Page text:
Pittsfield Generating Air Quality Permit


» PUT PEAKERS IN THE PAST HOME » MEET THE PEAKERS » NEW PEABODY PEAKER
» WHAT ARE PEAKER PLANTS » CAMPAIGN RESOURCES » PEAKER REPORTS & NEWS

*Pittsfield Generating on Merrill Road has just filed with Mass DEP (Dept. of Environmental Protection) to renew its Air Quality Permit.

» Pittsfield Generating’s Air Quality Permit application
Filed with DEP on April 19, 2021

We’re in touch with DEP, requesting a public hearing. They’ve stated that they will hold a public hearing via Zoom, with the date and time to be determined once a draft permit is available. Thought a Zoom hearing is the most common method for hearings right now, we’re concerned that many households in the most impacted neighborhood might not have internet access that can easily access Zoom meetings. BEAT has filed this concern with DEP.

» BEAT’s letter of concern regarding DEP hearing


TALKING POINTS —
The problem:

  • Peaking power plants in Berkshire County are old, inefficient and run on fossil fuels, not only adding to the climate crisis, but also driving up pollution to local neighborhoods.
  • The Pittsfield plants are located near densely populated Environmental Justice neighborhoods, impacting their health. They’re both within a ½ mile of elementary schools with several other schools within a 3 mile radius.
  • The Lee plant (Woodland) is within 2 miles of all of Lee’s public schools and within 3 miles of Lenox’s schools and several elderly care and housing complexes.
  • Current emissions allowed by these plants will soon be in violation of new climate regulations.

The solution:

  • There are much safer, cleaner alternatives available, including means by which plant owners can convert to a clean energy storage business model under the Clean Peak Standard and by which towns and cities can operate storage facilities that act as “Virtual Power Plants” as well as demand reduction.
  • Payback period for these programs is measured in years, not decades, and will eventually provide a revenue stream from energy incentives

The urgency:

  • The state’s new climate legislation, S.9 New Generation Roadmap for Massachusetts Climate Policy is going to pass, with or without Gov. Baker’s approval. These plants will need to eventually change to clean energy storage or shut down by these new regulations.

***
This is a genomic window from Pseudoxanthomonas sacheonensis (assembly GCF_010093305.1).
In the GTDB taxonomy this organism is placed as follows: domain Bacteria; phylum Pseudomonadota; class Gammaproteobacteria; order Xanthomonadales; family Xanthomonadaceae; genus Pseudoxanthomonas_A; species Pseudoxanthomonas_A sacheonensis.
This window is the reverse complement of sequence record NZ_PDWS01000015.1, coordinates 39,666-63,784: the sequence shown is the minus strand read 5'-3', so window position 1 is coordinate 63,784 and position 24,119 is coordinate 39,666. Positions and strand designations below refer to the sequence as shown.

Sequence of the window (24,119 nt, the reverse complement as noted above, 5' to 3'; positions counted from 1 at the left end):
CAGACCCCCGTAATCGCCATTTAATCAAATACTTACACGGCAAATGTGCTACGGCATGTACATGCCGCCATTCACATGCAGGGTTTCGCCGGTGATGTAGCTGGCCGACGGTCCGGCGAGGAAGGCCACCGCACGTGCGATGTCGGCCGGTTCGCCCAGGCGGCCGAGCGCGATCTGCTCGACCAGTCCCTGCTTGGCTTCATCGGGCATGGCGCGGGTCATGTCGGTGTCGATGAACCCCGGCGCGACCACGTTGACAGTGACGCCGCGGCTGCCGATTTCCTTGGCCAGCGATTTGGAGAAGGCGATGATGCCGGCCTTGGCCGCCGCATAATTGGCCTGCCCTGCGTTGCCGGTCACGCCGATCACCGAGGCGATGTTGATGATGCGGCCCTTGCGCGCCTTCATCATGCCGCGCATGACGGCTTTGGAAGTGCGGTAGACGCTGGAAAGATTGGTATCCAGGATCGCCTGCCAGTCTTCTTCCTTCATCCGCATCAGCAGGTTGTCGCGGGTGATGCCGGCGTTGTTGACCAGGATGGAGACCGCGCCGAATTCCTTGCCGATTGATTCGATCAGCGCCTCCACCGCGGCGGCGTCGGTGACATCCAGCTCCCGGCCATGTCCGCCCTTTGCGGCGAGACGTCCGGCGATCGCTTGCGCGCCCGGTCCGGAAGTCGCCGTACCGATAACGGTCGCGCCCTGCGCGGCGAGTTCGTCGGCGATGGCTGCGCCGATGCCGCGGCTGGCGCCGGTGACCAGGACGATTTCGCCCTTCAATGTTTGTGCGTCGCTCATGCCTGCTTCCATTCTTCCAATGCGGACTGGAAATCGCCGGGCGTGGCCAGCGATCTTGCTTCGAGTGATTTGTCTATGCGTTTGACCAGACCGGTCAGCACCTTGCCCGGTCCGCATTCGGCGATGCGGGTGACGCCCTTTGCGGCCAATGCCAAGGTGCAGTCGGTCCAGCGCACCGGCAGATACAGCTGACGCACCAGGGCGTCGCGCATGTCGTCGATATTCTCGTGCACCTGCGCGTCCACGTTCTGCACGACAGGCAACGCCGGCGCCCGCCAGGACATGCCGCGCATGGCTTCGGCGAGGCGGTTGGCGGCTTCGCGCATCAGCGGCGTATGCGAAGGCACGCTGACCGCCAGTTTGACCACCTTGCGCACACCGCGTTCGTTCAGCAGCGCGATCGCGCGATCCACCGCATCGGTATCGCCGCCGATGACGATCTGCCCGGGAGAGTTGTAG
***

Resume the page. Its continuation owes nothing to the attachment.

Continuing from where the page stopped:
• Peaking power plants in Berkshire County are old, inefficient and run on fossil fuels, not only adding to the climate crisis, but also driving up pollution to local neighborhoods.
  • Peaking power plants are extremely inefficient, even when compared with fossil fuel baseload plants. This is partially because of their intermittent nature, taking more energy to start up and wind down. They are also all decades old, and much less efficient than newer plants.
  • Pittsfield Generating only runs 5% of the time, it generates 15% of Pittsfield’s stationary annual emissions. It runs on natural gas or oil, depending on availability.
  • Doreen and Woodland are 51 and 61 years old respectively, and run on kerosene, which carries a high pollution load including high nitrous oxide emissions.
  • Because of these inefficiencies, peaker power plants are the most expensive plants on our grid and drive up the wholesale cost of electricity for our region when they run – directly impacting electric ratepayers across western Massachusetts.
  • They are paid millions of dollars per year to remain on stand by 95-99% of the time.
  • These plants are located in environmental justice neighborhoods already bearing the brunt of air pollution; they do not need polluting industry to continue harming residents when other solutions are available.
  • These plants cost more to run than any others on the grid and drive up the wholesale price of electricity for all customers when they run. We also pay them millions of dollars per year to remain on standby 95-99% of the time.
  • With Massachusetts legislation and regulations regearing toward zero emissions, their current fossil fuel business model will soon be phasing out.
  • Clean air is a right! No one should have to live in a community where their health is at risk simply from the air that they breathe. 
  • There are ample alternatives available.


    Actions: DEP should not renew a permit to allow fossil fuel emissions for this plant.